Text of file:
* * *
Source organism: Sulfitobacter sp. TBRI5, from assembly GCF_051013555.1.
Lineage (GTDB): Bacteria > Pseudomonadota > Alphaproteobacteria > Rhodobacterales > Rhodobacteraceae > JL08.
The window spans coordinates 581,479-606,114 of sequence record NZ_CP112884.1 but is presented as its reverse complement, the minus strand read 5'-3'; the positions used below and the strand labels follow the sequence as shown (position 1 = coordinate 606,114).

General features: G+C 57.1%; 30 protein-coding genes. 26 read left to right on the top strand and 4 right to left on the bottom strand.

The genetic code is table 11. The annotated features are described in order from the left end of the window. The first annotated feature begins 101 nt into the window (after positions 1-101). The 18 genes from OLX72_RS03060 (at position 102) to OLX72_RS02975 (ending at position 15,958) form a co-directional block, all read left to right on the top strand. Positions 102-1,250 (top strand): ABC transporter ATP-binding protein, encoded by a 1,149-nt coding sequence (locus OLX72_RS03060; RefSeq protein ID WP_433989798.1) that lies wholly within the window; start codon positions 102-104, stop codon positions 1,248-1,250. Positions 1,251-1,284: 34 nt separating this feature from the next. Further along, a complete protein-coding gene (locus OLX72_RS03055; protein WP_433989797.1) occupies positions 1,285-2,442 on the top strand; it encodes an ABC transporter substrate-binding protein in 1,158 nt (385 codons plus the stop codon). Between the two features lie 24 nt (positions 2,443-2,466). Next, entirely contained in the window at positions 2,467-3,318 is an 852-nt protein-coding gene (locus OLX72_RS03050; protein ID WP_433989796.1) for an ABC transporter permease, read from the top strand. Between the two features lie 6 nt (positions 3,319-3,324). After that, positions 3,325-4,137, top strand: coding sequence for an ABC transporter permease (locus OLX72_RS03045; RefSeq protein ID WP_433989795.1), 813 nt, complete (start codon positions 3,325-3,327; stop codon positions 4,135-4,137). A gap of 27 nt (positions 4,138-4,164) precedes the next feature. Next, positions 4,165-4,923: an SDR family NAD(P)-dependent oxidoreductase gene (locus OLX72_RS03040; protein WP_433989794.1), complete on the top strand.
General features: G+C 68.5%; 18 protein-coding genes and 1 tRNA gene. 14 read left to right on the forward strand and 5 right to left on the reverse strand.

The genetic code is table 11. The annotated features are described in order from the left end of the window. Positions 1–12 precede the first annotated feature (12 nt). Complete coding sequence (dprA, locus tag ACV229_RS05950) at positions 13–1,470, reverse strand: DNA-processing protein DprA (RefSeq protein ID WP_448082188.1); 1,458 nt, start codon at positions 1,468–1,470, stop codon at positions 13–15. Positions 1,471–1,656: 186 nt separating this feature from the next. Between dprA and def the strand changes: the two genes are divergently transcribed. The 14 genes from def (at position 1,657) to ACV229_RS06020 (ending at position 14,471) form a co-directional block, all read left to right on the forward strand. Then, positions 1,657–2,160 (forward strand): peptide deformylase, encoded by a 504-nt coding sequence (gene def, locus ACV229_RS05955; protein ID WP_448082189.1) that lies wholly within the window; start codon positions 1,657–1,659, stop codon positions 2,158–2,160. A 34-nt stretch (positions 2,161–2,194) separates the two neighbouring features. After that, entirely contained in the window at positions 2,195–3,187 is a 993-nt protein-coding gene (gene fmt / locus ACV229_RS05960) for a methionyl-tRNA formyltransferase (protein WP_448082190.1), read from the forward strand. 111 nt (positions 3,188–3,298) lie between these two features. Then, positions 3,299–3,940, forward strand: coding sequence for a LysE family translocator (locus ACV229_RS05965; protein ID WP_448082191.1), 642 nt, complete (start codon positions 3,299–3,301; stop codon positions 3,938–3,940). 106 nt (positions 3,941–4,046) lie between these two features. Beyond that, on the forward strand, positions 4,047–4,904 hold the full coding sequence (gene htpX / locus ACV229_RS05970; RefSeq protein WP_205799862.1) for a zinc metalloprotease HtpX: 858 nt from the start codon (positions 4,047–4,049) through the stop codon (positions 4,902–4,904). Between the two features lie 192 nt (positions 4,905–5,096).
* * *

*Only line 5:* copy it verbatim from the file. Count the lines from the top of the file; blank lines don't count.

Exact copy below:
The genetic code is table 11. The annotated features are described in order from the left end of the window. The first annotated feature begins 101 nt into the window (after positions 1-101). The 18 genes from OLX72_RS03060 (at position 102) to OLX72_RS02975 (ending at position 15,958) form a co-directional block, all read left to right on the top strand. Positions 102-1,250 (top strand): ABC transporter ATP-binding protein, encoded by a 1,149-nt coding sequence (locus OLX72_RS03060; RefSeq protein ID WP_433989798.1) that lies wholly within the window; start codon positions 102-104, stop codon positions 1,248-1,250. Positions 1,251-1,284: 34 nt separating this feature from the next. Further along, a complete protein-coding gene (locus OLX72_RS03055; protein WP_433989797.1) occupies positions 1,285-2,442 on the top strand; it encodes an ABC transporter substrate-binding protein in 1,158 nt (385 codons plus the stop codon). Between the two features lie 24 nt (positions 2,443-2,466). Next, entirely contained in the window at positions 2,467-3,318 is an 852-nt protein-coding gene (locus OLX72_RS03050; protein ID WP_433989796.1) for an ABC transporter permease, read from the top strand. Between the two features lie 6 nt (positions 3,319-3,324). After that, positions 3,325-4,137, top strand: coding sequence for an ABC transporter permease (locus OLX72_RS03045; RefSeq protein ID WP_433989795.1), 813 nt, complete (start codon positions 3,325-3,327; stop codon positions 4,135-4,137). A gap of 27 nt (positions 4,138-4,164) precedes the next feature. Next, positions 4,165-4,923: an SDR family NAD(P)-dependent oxidoreductase gene (locus OLX72_RS03040; protein WP_433989794.1), complete on the top strand.